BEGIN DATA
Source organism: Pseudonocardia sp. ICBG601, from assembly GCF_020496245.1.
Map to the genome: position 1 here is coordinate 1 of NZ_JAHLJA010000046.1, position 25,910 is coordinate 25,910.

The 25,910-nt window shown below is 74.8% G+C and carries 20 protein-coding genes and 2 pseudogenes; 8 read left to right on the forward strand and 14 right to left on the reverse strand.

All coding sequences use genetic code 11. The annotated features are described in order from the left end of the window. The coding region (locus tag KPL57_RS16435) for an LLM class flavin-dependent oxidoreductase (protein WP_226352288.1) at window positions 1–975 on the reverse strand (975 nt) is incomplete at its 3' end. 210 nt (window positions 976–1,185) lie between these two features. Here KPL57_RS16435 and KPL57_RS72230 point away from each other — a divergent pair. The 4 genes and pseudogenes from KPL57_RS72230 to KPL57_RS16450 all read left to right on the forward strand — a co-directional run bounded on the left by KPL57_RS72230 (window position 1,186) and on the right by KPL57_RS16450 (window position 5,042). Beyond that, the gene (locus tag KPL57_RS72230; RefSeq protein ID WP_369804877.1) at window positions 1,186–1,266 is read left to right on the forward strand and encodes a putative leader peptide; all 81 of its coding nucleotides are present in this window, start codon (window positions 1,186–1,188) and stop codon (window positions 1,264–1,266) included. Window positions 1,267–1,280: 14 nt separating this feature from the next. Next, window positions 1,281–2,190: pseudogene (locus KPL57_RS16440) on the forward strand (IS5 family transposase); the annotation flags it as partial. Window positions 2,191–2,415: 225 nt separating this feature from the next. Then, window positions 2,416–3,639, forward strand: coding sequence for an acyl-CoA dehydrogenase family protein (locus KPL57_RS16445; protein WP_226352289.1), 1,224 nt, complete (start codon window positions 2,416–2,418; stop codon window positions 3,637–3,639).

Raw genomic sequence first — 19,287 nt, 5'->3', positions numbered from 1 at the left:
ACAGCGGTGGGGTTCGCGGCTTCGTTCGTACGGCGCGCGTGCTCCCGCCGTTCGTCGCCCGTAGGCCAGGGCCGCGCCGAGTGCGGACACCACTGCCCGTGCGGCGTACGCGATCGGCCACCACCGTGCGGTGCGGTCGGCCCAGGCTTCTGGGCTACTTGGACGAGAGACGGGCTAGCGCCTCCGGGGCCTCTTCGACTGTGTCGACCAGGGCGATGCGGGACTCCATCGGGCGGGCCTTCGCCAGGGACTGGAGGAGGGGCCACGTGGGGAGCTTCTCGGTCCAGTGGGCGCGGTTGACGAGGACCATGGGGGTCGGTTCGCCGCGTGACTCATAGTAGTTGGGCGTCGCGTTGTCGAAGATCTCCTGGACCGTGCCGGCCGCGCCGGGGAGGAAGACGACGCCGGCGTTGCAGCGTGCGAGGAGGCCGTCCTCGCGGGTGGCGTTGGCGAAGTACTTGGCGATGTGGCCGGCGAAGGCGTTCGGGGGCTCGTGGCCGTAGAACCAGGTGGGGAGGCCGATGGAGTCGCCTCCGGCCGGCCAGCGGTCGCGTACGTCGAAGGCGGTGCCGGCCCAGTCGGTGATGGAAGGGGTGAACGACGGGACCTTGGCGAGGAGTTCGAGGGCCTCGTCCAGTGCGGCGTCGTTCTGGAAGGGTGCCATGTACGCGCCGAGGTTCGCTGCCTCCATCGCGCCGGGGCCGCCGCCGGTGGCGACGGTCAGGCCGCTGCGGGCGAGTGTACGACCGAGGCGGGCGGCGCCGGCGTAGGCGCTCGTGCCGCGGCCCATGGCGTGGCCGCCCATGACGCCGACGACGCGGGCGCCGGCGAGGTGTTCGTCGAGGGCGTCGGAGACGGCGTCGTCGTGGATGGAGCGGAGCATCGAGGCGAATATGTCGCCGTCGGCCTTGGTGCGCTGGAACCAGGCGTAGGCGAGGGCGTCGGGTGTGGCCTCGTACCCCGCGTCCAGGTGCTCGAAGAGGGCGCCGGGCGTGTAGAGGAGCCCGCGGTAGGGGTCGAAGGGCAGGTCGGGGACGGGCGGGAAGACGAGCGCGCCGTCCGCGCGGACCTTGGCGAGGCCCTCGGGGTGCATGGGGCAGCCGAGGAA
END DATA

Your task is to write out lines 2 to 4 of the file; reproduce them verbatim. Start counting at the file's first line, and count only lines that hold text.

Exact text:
Map to the genome: position 1 here is coordinate 1 of NZ_JAHLJA010000046.1, position 25,910 is coordinate 25,910.

The 25,910-nt window shown below is 74.8% G+C and carries 20 protein-coding genes and 2 pseudogenes; 8 read left to right on the forward strand and 14 right to left on the reverse strand.

All coding sequences use genetic code 11. The annotated features are described in order from the left end of the window. The coding region (locus tag KPL57_RS16435) for an LLM class flavin-dependent oxidoreductase (protein WP_226352288.1) at window positions 1–975 on the reverse strand (975 nt) is incomplete at its 3' end. 210 nt (window positions 976–1,185) lie between these two features. Here KPL57_RS16435 and KPL57_RS72230 point away from each other — a divergent pair. The 4 genes and pseudogenes from KPL57_RS72230 to KPL57_RS16450 all read left to right on the forward strand — a co-directional run bounded on the left by KPL57_RS72230 (window position 1,186) and on the right by KPL57_RS16450 (window position 5,042). Beyond that, the gene (locus tag KPL57_RS72230; RefSeq protein ID WP_369804877.1) at window positions 1,186–1,266 is read left to right on the forward strand and encodes a putative leader peptide; all 81 of its coding nucleotides are present in this window, start codon (window positions 1,186–1,188) and stop codon (window positions 1,264–1,266) included. Window positions 1,267–1,280: 14 nt separating this feature from the next. Next, window positions 1,281–2,190: pseudogene (locus KPL57_RS16440) on the forward strand (IS5 family transposase); the annotation flags it as partial. Window positions 2,191–2,415: 225 nt separating this feature from the next. Then, window positions 2,416–3,639, forward strand: coding sequence for an acyl-CoA dehydrogenase family protein (locus KPL57_RS16445; protein WP_226352289.1), 1,224 nt, complete (start codon window positions 2,416–2,418; stop codon window positions 3,637–3,639).